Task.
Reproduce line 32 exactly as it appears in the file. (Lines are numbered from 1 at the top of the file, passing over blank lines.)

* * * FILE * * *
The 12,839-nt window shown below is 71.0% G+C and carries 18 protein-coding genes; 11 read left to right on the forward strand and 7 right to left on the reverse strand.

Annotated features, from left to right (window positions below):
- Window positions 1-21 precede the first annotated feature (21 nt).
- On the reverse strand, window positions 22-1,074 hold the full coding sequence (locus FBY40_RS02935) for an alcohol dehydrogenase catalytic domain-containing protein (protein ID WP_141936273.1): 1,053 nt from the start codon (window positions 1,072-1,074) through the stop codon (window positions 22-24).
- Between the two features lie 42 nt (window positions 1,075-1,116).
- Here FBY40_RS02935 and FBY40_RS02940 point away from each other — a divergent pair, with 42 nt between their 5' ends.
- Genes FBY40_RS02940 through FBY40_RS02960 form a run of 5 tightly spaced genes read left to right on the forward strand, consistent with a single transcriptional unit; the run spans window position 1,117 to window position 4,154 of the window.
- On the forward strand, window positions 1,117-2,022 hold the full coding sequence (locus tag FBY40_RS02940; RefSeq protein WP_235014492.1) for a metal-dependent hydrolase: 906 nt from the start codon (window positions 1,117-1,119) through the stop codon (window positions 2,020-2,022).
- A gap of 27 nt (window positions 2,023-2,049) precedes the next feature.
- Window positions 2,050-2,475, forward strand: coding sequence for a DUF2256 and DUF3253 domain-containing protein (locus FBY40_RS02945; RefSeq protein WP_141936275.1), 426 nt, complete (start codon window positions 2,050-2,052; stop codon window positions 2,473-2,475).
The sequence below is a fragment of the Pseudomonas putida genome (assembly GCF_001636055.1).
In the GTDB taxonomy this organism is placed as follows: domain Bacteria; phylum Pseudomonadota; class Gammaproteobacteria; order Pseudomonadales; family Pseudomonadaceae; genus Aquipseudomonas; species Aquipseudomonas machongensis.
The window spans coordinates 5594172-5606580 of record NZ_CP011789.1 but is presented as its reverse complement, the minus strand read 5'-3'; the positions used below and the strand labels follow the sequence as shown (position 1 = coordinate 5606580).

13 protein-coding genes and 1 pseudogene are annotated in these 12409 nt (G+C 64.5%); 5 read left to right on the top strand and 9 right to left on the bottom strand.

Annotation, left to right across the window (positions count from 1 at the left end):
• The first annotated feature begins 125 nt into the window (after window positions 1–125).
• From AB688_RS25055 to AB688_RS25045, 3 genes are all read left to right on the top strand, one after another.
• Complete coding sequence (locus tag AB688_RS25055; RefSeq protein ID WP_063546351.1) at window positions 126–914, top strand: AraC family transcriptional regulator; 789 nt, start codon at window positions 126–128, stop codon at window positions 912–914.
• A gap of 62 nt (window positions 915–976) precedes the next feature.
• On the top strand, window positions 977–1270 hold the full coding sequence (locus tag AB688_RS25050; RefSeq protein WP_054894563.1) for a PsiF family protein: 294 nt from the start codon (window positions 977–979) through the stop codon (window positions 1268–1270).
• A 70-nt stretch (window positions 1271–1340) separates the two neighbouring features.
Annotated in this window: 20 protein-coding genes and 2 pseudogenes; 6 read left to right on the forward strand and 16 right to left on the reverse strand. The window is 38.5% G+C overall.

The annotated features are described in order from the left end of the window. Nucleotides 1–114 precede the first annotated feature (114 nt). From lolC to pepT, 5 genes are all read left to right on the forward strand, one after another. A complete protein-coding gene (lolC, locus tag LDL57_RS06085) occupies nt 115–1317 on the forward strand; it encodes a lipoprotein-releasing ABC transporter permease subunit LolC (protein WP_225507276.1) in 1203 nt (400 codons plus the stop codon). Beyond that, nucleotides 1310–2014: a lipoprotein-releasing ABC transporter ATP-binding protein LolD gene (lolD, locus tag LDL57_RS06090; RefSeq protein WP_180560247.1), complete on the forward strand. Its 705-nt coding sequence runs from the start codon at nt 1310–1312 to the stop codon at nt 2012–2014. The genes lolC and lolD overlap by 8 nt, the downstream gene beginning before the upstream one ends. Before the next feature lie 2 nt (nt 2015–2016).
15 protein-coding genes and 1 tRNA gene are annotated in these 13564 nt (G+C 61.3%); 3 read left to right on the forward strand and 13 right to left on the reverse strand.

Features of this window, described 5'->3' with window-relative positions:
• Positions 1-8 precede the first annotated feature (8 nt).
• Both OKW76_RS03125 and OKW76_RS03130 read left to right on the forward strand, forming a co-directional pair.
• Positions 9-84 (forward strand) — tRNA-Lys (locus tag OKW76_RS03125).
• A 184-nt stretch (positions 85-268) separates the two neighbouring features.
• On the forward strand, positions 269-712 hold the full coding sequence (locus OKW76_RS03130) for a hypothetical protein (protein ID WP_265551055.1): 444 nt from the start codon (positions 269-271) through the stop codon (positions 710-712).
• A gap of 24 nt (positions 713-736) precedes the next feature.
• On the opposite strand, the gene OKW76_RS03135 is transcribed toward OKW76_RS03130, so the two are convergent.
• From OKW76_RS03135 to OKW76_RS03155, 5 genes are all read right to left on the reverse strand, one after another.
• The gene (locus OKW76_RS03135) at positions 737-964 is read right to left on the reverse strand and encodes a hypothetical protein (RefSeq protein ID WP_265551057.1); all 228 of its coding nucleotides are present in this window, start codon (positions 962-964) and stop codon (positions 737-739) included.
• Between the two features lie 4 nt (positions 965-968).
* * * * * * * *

• On the opposite strand, the gene OKW76_RS03135 is transcribed toward OKW76_RS03130, so the two are convergent.